The Four Generations Of Blockchain Explained

You’ve probably come across the term ‘Blockchain’, floating around the Internet. That wouldn’t come as much of a surprise, because there has been a continuous buzz around the subject for years. Perhaps you already know something about it, but by being here, you probably want to learn a bit more about blockchain technology. And there are many reasons for you to care – apart from the possibilities it offers, the Blockchain market is set to be worth $104 billion in 2028, a massive increase from 2020’s $3.06 billion.

So how did it all start?

In 1991, Stuart Haber and W. Scott Stornetta published a paper named ‘How to time-stamp a digital document’. It was their solution to the problem of maintaining trust when using easily modifiable media. In their paper, they described an encrypted chain that could certify when something was created as well as highlight any changes made since.

To this day, Blockchain operates on the same principles – it’s a publicly available chain of immutable blocks that build a timeline of a specific digital item. The technology itself as well as its applications have changed tremendously. The history of the technology follows a timeline of improvements and constant shifts organized in a chain of four generations, each with its own challenges and unique takes on Blockchain.

Let’s take a closer look at those four major evolutions.

1st generation Blockchain – what we all know

Satoshi Nakamoto – no one knows who stands behind this pseudonym. Whether a single person or a whole group, there’s no doubt that they’ve changed the course of online history.

Because Satoshi Nakamoto was the first one to go beyond Blockchain as a theoretical concept and turn it into an actual technology. They used it as the foundation of Bitcoin, the very first cryptocurrency. Bitcoin uses Blockchain technology to provide a secure environment for peer-to-peer financial transactions that operates outside of centralized financial systems. But what does that mean? 

When you transfer money to a friend, your bank serves as a third party, facilitating the transaction. In Blockchain, that third party doesn’t exist. Instead, it’s just you and your friend. When you make a transaction using Bitcoin, it first has to be validated. This is done via the so-called ‘Proof-of-Work’ – a method that requires a miner to solve a complex cryptographic puzzle to check if the transaction adheres to the rules. The result of the puzzle is then verified by validators.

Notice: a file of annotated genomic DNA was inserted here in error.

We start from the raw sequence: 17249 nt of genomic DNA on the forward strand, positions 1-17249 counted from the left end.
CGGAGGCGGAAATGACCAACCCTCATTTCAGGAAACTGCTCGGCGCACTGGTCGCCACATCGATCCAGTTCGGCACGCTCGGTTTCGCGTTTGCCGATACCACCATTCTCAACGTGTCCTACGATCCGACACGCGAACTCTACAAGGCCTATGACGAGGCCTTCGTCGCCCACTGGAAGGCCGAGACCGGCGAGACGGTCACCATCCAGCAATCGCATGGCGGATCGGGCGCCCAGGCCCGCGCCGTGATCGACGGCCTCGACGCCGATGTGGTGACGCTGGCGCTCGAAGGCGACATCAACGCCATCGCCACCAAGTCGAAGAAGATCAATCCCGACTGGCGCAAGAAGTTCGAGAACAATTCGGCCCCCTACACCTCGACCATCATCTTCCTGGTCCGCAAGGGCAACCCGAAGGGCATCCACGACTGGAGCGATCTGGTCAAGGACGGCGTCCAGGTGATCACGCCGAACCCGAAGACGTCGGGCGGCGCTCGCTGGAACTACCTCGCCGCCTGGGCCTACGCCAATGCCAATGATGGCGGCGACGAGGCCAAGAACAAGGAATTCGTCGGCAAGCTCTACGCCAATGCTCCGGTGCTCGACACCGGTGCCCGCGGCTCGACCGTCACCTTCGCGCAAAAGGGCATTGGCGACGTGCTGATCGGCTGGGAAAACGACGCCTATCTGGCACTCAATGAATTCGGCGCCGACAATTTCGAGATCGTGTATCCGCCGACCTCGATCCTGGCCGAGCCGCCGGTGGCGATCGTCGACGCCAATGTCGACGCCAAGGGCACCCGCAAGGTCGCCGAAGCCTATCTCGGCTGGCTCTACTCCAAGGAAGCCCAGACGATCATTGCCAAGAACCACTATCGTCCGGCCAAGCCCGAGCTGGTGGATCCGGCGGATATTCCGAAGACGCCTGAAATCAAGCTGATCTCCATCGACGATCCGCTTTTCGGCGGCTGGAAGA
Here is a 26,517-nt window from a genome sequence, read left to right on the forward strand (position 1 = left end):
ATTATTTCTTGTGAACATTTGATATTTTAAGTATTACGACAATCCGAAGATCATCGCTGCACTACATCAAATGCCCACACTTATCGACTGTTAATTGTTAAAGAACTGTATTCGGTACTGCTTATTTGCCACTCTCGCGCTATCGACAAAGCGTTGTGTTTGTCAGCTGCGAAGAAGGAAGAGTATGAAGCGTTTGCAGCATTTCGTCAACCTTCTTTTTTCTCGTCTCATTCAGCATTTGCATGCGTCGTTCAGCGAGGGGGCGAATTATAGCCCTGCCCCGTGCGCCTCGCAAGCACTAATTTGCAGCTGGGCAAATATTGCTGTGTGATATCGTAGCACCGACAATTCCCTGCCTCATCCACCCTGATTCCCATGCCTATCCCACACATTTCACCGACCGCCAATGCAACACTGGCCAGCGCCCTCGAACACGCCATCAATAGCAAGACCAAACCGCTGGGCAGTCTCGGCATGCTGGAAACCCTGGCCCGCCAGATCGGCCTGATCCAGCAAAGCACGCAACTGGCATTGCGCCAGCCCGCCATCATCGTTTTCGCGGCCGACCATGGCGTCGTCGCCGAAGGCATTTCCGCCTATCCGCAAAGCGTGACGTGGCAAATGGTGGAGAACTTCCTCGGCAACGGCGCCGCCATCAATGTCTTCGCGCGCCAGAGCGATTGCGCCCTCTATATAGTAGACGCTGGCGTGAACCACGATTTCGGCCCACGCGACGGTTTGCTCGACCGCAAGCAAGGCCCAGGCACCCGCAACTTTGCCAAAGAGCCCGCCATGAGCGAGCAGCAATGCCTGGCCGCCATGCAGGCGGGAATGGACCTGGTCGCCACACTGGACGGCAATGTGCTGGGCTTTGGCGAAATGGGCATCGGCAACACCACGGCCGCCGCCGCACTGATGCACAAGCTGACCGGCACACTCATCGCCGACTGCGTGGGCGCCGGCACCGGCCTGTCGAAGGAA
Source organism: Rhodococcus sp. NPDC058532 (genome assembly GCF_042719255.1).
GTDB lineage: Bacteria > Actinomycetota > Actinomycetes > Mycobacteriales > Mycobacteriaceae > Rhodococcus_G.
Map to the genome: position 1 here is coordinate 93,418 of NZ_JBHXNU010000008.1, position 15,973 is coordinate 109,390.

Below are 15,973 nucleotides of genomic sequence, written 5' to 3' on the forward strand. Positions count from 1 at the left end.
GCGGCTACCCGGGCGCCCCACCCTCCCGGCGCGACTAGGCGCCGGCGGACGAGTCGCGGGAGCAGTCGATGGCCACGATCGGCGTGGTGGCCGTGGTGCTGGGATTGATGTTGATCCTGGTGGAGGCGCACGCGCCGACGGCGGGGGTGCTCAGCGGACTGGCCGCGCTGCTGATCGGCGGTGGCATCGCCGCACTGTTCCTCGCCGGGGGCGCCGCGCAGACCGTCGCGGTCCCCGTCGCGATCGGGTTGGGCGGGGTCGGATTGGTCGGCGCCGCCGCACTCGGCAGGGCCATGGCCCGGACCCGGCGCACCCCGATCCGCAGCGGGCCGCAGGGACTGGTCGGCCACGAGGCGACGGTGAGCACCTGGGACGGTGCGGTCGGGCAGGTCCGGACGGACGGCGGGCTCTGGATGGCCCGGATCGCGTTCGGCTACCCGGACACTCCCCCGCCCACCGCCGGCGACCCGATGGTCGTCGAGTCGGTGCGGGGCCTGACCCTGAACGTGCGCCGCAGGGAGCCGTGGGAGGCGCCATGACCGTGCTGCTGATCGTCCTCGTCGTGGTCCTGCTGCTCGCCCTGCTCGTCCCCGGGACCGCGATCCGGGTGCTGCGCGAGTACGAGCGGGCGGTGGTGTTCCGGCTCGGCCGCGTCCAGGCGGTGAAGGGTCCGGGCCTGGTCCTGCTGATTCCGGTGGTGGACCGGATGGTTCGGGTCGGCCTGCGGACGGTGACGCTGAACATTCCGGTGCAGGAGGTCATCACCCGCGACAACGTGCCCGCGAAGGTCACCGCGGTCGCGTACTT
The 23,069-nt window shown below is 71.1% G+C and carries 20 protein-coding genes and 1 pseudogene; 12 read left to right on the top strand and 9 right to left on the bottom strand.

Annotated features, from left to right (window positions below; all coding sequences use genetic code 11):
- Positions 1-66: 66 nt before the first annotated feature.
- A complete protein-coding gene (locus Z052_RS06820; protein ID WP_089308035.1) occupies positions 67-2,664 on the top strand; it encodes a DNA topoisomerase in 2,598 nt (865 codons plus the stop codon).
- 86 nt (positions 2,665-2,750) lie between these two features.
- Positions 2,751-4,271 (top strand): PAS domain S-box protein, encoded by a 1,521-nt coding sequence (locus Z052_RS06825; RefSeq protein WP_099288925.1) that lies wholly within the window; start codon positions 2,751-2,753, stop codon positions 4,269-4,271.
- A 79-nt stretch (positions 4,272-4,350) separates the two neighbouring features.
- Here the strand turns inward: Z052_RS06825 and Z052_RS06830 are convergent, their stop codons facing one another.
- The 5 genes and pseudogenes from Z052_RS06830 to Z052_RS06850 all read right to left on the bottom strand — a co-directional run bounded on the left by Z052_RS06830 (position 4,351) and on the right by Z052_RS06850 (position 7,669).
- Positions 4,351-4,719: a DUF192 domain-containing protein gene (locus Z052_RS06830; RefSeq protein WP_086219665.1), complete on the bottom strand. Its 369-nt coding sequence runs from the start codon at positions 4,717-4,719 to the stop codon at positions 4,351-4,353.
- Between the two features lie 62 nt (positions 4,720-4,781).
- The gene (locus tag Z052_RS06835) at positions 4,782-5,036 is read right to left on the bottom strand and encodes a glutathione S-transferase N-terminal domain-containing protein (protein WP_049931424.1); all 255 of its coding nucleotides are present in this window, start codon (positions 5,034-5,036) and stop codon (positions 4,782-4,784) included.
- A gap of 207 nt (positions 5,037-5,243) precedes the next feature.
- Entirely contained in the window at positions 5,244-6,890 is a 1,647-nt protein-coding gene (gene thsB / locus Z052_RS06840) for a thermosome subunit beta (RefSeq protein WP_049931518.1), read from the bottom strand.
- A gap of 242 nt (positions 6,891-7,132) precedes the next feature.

Several miners can compete against each other and the one that guesses the solution first is the one that gets to add the new block to the transaction record – the blockchain. They also earn a reward. Because solving the puzzle and adding a new block requires a lot of computational power, that solution favors people with massive hardware rigs optimized for mining. Nevertheless, it does a good job at protecting the validity of transactions, as the cost of solving the puzzle can far outweigh the reward. There’s just no point in attacking the Bitcoin blockchain because the risk of failure is too high!

The newly added block is later available for anyone to view, serving as evidence of the transaction. In this way, you don’t need a third party to verify or complete transactions, allowing Bitcoin to stay decentralized.

Unfortunately, because of the relative novelty of Bitcoin, it is quite volatile. The cryptocurrency has a relatively long history of sudden drops and surges in value. But as time passes and more improvements are introduced, Bitcoin becomes more culturally acceptable, making it more appealing to an ever-increasing number of people. And not surprisingly, despite fluctuations, the price of the cryptocurrency has been rising steadily.

2nd generation – a step forward

Although Bitcoin remains the biggest cryptocurrency, it uses Blockchain exclusively to facilitate transactions. Vitalik Buterin, a programmer and a founder of the ‘Bitcoin Magazine’, realized that the possibilities of blockchain can go much further. In 2013 he published a white paper, in which he described an Ethereum blockchain – a platform that would go beyond the financial focus of Bitcoin. Two years later, Buterin would launch his software.

Possibly the most vital thing Ethereum introduced are smart contracts. They are basically programs located inside of the blockchain that can, for example, hold and release funds. People, or more technically, nodes, can transfer cryptocurrency to the smart contract and once its conditions are met, the funds are released automatically.Because smart contracts operate within Blockchain, they are available to read by anyone interested, but just like any other block, cannot be changed.